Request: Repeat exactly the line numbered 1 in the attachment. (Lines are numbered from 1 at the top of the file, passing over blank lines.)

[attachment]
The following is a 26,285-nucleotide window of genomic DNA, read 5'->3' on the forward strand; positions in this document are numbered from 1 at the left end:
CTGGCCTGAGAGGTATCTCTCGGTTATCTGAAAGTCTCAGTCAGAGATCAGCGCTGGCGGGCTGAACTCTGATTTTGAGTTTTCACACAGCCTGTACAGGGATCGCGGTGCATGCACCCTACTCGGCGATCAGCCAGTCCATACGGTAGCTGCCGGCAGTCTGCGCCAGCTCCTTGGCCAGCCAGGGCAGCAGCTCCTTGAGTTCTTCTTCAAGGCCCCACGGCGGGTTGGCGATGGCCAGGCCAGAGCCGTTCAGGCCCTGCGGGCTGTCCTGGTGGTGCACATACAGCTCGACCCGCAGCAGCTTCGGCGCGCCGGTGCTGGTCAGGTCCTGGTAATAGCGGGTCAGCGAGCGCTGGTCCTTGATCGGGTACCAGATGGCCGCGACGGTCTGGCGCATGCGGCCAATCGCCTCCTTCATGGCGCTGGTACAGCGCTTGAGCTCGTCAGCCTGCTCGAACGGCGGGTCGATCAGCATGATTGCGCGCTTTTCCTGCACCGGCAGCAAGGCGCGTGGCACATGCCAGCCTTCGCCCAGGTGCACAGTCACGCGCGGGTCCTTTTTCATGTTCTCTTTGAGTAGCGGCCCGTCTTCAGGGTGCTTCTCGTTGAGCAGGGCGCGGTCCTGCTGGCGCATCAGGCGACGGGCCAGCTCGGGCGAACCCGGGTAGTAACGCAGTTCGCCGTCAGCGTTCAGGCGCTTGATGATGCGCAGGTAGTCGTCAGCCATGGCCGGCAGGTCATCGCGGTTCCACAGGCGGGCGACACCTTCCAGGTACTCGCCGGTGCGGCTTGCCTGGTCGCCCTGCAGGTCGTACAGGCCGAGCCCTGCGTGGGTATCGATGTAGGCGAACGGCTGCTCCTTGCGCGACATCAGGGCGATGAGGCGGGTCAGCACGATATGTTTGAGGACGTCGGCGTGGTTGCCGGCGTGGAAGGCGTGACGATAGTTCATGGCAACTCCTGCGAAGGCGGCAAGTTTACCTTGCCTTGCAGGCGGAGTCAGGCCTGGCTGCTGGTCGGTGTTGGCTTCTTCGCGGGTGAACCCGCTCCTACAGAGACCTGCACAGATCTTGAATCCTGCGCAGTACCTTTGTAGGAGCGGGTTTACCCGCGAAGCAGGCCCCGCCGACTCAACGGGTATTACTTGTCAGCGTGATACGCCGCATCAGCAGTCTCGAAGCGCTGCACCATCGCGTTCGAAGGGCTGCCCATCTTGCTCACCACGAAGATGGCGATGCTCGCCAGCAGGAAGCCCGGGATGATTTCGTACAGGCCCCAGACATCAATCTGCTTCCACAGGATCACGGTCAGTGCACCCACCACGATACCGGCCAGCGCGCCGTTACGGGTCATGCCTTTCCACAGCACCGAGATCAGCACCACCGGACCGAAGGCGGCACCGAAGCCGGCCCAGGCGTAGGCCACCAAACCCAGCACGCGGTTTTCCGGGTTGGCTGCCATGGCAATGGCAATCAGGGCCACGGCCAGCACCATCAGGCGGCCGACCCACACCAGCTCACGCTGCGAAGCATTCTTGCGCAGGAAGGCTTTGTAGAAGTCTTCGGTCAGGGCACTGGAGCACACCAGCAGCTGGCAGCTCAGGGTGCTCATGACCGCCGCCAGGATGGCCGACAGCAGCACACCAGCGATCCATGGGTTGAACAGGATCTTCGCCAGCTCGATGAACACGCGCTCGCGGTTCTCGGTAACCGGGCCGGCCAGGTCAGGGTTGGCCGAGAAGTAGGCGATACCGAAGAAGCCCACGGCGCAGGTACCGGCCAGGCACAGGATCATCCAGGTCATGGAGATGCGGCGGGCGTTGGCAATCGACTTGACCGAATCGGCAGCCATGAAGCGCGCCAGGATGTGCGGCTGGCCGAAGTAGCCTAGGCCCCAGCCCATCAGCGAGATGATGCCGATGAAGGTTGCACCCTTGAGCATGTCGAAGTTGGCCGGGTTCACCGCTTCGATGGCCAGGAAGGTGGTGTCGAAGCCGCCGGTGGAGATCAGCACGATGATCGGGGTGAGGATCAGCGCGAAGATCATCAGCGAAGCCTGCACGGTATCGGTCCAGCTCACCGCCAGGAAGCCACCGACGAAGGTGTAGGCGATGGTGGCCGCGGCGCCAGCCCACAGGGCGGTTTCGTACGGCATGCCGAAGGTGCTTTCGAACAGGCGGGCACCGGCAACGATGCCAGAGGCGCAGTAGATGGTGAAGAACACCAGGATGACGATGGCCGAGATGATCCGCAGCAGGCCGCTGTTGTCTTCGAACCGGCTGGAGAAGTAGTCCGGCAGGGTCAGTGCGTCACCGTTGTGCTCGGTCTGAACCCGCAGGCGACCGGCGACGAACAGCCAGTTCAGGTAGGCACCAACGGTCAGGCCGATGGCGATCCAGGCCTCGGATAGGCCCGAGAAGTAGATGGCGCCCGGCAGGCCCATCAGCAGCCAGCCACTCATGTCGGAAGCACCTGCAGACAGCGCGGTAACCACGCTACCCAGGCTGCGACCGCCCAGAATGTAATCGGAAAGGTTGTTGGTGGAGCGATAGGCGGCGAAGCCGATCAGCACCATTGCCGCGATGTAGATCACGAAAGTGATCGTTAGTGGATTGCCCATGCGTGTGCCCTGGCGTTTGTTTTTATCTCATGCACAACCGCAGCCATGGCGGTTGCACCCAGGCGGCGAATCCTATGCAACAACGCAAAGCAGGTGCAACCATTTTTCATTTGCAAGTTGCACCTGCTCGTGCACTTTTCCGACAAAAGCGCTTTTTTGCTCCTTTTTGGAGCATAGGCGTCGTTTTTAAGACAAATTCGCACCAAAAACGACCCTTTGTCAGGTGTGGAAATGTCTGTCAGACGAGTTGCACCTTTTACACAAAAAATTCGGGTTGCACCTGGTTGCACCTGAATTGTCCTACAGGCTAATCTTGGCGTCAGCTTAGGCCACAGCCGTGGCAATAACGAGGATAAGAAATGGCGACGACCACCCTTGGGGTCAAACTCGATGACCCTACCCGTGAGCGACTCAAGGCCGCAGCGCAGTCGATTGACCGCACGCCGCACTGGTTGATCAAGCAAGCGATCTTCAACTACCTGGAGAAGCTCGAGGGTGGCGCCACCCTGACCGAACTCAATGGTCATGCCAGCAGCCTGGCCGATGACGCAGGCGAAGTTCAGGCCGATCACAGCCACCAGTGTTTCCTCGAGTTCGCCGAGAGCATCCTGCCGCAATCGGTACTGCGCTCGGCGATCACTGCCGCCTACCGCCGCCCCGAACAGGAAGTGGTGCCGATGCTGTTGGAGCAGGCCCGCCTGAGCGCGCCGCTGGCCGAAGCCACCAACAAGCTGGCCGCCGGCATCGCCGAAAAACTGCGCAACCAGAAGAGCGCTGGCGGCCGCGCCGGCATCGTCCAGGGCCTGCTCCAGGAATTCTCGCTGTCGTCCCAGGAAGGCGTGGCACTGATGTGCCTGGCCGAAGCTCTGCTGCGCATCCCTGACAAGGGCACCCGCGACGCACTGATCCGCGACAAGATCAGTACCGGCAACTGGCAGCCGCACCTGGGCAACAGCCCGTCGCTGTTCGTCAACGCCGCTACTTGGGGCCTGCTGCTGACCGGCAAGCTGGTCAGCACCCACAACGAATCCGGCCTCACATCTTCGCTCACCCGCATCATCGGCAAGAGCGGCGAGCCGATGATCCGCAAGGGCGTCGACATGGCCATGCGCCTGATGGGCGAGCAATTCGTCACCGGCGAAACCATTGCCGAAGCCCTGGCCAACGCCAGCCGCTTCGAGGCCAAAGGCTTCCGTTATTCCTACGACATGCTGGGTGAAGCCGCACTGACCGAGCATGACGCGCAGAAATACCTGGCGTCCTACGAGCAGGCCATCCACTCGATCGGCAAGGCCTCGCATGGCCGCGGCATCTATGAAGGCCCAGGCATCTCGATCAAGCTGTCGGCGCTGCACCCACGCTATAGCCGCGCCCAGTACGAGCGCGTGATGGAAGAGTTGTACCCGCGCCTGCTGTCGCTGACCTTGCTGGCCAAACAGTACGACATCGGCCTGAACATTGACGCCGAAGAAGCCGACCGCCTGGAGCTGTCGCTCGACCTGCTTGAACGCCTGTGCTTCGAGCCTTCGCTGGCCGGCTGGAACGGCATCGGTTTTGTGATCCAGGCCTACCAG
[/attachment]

The following is a 26,285-nucleotide window of genomic DNA, read 5'->3' on the forward strand; positions in this document are numbered from 1 at the left end: